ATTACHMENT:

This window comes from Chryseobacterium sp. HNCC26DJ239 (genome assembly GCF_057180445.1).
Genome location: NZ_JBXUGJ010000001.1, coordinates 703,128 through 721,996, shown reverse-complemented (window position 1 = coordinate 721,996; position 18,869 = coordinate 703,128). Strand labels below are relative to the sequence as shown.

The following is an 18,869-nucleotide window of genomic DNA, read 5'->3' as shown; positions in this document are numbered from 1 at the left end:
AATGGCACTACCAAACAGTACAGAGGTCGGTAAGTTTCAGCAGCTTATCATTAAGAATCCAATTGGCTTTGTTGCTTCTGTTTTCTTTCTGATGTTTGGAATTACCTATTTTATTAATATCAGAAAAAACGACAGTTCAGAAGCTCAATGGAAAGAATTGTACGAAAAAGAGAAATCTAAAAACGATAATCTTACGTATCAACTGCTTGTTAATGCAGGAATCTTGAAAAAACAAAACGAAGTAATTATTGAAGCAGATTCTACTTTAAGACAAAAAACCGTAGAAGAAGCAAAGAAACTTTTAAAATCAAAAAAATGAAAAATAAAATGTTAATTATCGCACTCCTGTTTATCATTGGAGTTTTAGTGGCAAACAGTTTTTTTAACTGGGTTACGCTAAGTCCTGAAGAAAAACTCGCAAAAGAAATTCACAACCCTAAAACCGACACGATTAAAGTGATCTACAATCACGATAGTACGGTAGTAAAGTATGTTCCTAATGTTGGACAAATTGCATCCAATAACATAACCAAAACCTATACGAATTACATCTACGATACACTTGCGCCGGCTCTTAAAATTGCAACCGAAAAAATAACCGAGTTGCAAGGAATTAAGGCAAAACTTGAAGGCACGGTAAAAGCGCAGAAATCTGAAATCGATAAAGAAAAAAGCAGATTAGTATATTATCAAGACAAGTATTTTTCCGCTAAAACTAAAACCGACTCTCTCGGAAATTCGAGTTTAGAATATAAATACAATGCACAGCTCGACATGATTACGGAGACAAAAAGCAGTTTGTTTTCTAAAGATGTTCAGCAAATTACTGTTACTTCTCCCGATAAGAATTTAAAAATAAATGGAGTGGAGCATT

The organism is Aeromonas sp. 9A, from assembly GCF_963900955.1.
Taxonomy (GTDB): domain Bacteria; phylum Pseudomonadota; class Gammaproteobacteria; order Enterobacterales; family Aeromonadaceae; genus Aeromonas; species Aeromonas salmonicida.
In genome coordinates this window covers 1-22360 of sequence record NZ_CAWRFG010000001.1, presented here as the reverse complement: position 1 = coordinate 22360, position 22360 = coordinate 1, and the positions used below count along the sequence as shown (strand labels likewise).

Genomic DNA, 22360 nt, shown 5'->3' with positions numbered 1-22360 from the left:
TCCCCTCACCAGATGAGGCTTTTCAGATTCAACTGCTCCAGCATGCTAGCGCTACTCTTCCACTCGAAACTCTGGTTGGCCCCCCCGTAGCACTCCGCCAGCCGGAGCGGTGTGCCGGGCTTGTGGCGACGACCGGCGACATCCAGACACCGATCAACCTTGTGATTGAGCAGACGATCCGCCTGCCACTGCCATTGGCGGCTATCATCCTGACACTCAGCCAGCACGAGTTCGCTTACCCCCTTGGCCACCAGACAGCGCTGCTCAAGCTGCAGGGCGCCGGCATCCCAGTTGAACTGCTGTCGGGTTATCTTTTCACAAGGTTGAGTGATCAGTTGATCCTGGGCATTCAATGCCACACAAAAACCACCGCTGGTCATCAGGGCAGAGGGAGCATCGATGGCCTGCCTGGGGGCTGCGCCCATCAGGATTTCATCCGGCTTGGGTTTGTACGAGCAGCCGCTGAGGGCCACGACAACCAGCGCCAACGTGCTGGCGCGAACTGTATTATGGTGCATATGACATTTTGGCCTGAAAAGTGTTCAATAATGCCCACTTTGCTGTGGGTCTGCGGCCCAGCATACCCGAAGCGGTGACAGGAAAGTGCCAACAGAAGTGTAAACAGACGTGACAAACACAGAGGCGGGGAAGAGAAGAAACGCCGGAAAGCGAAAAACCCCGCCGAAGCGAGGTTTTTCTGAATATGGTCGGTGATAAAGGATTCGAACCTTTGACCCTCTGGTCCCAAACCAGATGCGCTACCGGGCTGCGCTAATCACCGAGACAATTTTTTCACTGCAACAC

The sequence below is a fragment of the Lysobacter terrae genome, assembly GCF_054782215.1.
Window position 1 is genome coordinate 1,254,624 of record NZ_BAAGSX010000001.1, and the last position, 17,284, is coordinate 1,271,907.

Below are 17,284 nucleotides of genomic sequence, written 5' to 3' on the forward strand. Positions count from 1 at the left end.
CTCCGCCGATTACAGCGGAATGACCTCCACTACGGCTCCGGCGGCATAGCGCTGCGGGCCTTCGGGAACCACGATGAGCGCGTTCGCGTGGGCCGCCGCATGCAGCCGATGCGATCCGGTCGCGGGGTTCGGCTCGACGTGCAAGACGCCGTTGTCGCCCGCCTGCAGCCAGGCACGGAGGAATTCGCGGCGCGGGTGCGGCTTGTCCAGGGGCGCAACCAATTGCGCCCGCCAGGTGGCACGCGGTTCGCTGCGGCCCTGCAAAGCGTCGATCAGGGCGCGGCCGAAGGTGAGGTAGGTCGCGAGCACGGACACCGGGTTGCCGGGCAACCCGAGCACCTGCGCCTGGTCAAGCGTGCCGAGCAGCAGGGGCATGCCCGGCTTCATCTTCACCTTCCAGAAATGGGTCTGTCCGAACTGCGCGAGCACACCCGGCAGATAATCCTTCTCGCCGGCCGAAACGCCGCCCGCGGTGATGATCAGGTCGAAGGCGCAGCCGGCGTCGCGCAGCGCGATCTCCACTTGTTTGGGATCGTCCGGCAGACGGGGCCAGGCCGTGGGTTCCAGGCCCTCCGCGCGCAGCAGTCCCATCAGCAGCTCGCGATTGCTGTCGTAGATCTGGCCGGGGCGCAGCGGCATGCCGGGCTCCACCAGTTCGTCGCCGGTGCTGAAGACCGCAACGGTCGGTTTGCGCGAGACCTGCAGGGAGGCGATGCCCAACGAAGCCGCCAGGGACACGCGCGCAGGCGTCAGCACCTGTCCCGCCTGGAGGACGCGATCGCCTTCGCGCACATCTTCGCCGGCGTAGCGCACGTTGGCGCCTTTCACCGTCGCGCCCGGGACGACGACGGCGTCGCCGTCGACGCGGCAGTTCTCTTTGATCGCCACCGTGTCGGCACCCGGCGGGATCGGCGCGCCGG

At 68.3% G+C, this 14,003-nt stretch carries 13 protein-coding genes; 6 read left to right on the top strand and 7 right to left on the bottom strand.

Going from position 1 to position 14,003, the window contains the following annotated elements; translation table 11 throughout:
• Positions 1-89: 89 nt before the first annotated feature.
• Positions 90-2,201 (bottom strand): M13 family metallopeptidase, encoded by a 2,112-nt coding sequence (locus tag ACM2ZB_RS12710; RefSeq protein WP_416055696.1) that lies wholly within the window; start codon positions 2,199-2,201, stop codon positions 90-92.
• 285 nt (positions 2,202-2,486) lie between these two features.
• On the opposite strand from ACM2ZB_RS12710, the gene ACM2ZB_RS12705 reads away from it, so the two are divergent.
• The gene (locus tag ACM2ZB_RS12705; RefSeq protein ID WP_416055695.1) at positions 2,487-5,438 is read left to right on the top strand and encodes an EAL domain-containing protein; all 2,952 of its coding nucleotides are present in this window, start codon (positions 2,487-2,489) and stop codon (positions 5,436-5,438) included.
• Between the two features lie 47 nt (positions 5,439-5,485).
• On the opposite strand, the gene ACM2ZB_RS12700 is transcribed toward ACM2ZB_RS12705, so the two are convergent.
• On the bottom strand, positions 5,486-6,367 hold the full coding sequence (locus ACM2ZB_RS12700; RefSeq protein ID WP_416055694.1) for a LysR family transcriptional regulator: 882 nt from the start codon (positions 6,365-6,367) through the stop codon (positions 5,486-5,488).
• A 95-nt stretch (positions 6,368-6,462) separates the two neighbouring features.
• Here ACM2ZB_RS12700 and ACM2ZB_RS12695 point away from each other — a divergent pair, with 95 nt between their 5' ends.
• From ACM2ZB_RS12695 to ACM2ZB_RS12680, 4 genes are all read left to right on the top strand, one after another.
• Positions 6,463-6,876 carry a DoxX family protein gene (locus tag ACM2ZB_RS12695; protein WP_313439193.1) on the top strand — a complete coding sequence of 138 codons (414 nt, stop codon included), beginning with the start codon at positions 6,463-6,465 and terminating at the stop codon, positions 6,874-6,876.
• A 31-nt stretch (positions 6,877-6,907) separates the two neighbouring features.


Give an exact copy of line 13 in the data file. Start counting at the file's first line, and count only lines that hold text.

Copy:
CTCCGCCGATTACAGCGGAATGACCTCCACTACGGCTCCGGCGGCATAGCGCTGCGGGCCTTCGGGAACCACGATGAGCGCGTTCGCGTGGGCCGCCGCATGCAGCCGATGCGATCCGGTCGCGGGGTTCGGCTCGACGTGCAAGACGCCGTTGTCGCCCGCCTGCAGCCAGGCACGGAGGAATTCGCGGCGCGGGTGCGGCTTGTCCAGGGGCGCAACCAATTGCGCCCGCCAGGTGGCACGCGGTTCGCTGCGGCCCTGCAAAGCGTCGATCAGGGCGCGGCCGAAGGTGAGGTAGGTCGCGAGCACGGACACCGGGTTGCCGGGCAACCCGAGCACCTGCGCCTGGTCAAGCGTGCCGAGCAGCAGGGGCATGCCCGGCTTCATCTTCACCTTCCAGAAATGGGTCTGTCCGAACTGCGCGAGCACACCCGGCAGATAATCCTTCTCGCCGGCCGAAACGCCGCCCGCGGTGATGATCAGGTCGAAGGCGCAGCCGGCGTCGCGCAGCGCGATCTCCACTTGTTTGGGATCGTCCGGCAGACGGGGCCAGGCCGTGGGTTCCAGGCCCTCCGCGCGCAGCAGTCCCATCAGCAGCTCGCGATTGCTGTCGTAGATCTGGCCGGGGCGCAGCGGCATGCCGGGCTCCACCAGTTCGTCGCCGGTGCTGAAGACCGCAACGGTCGGTTTGCGCGAGACCTGCAGGGAGGCGATGCCCAACGAAGCCGCCAGGGACACGCGCGCAGGCGTCAGCACCTGTCCCGCCTGGAGGACGCGATCGCCTTCGCGCACATCTTCGCCGGCGTAGCGCACGTTGGCGCCTTTCACCGTCGCGCCCGGGACGACGACGGCGTCGCCGTCGACGCGGCAGTTCTCTTTGATCGCCACCGTGTCGGCACCCGGCGGGATCGGCGCGCCGG